Interconnected or overconnected?
Assistant News Editor
As you can tell from the dateline, I'm filing this column from Raleigh-Durham International Airport. I've been in North Carolina for the past three days as I visited Duke University as part of the ongoing effort to figure out what I'm going to do after graduation.
After being without e-mail for three days, I was delighted to see a little shop in the airport called `LaptopLane' where, for $2 for the first five minutes and 38 cents for each additional minute, you can have a little cubicle with a door, a T1 cable and unlimited Internet access.
I sat down at one of the terminals and went through a three-day backlog of e-mail, thrilled that I could deal with my school work, reply to my friends and delete all the missives that the University offices like to send over the much-abused listservs while waiting for my flight.
I'm supposed to be on a mini-vacation, a chance not only to see Duke but to get away from Notre Dame and away from my responsibilities there. Instead, I'm sitting in an airport paying hard-earned money to e-mail people, as if it couldn't wait the six hours until I'm back in South Bend.
But why do I rejoice that I can e-mail people from an airport? Why do people have a right to expect an instant response from me? What exactly is so pressing that it couldn't wait until I get back? What is so important that it can't wait a few extra hours?
We're a 24-hour society now (and God knows I love 3 a.m. trips to Meijer as much as the next guy), and we demand that we be in constant contact with one another. "Tomorrow" or "later today" isn't good enough any more; everything has to be "right now." The rise of instant communication has made us demand instant access to everything. I can hardly wait the two minutes for my popcorn to pop in the microwave. Instant food, instant cash, instant communication. I hardly have to plan ahead to go on vacation any more; if it's a first-world country (and yes, technically North Carolina is part of the first world), there are ATMs and 24-hour stores, and they take credit cards. That's all you really need.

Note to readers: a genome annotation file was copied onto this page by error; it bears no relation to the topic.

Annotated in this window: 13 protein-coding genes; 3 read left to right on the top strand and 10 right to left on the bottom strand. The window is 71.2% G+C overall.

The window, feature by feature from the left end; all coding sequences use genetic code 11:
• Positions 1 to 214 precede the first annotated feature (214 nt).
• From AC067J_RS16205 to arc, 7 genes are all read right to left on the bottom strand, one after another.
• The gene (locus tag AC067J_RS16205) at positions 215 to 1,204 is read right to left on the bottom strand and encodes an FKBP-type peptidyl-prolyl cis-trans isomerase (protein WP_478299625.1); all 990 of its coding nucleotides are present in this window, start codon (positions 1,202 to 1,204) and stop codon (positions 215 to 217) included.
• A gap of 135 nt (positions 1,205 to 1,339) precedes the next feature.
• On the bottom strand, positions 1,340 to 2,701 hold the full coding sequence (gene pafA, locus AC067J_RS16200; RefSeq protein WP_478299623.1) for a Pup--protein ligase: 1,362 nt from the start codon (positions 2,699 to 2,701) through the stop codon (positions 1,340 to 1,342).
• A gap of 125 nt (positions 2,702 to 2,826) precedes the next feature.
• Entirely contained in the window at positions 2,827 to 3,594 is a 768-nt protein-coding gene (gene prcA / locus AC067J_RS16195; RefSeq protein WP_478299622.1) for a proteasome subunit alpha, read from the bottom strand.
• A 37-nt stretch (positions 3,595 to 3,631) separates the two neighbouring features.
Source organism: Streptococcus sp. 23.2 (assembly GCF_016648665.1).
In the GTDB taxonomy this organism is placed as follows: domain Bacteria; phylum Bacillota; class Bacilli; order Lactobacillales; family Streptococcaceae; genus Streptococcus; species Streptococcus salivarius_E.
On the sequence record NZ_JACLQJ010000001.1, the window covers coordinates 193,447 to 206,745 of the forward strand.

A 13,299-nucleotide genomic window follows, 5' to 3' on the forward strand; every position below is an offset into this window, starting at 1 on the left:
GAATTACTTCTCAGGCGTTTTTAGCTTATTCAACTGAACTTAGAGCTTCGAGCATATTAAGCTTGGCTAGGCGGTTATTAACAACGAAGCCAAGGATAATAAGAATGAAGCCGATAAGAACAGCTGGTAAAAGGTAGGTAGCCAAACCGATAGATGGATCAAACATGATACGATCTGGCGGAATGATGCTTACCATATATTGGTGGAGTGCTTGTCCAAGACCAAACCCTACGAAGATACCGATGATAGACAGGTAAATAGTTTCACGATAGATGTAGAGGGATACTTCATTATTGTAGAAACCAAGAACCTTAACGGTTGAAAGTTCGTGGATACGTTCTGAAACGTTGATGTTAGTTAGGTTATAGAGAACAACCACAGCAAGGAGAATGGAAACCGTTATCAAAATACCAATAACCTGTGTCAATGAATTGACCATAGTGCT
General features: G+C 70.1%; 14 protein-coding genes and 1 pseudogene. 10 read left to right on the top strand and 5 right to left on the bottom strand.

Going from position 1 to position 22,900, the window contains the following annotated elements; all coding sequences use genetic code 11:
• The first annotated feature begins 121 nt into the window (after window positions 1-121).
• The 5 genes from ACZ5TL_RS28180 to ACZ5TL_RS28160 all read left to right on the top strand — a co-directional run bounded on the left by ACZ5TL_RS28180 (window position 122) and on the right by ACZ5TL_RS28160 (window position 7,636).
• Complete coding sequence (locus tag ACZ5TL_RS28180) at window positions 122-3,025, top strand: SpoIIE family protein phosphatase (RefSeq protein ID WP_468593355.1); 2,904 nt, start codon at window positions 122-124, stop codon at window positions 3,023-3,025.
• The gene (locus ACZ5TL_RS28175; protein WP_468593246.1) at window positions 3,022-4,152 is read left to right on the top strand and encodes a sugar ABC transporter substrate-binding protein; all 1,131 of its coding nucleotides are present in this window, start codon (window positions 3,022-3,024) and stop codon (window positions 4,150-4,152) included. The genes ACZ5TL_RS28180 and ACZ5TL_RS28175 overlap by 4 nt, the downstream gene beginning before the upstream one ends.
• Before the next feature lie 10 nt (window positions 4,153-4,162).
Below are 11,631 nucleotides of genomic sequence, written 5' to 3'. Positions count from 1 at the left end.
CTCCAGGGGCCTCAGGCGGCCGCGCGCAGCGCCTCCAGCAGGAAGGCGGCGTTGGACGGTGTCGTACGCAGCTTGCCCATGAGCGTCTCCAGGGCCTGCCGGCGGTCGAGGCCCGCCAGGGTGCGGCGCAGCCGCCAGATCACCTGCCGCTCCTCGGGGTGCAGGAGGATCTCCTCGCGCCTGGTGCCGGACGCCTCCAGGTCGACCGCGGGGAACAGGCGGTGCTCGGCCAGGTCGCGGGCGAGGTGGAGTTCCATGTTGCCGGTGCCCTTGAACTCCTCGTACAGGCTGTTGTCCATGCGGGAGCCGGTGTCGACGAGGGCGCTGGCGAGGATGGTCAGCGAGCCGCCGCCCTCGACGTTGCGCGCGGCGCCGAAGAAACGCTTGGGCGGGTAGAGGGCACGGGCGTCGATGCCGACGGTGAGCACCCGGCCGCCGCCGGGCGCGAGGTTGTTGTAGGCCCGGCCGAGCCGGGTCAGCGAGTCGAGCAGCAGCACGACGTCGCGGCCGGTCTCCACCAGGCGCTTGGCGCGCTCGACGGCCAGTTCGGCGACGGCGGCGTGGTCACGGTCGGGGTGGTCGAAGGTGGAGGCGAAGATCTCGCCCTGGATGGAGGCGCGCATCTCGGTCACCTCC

Convenient but sad. We're so focused on speed that not only do we forget to slow down and smell the proverbial roses, but we push ourselves so hard that as a society we're becoming more stressed, more tired, more overworked all the time.
These time-saving devices may be saving us time, but they're also raising the expectations about the amount of work we do. (I wonder, sometimes, how many 10-page papers were assigned per semester when those papers had to be written by hand.) We end up doing our work more quickly, but our reward is not more time but simply more work.
I admit I'm an access addict. I want my news 24-hours. I want my e-mail all the time. I get annoyed when people don't have voice mail. But I'm trying to cut back. I've started ignoring the phone in my room when it rings and I'm busy — people can leave a message — and trying to reduce my e-mail dependence.
It isn't easy.
But when IÕm willing to pay 38 cents a minute to sit in an airport and write this column rather than wait until I get back to campus at 8 oÕclock tonight, something is wrong. I need a break, and instead, I'm connected.
All Inside Stories for Monday, April 17, 2000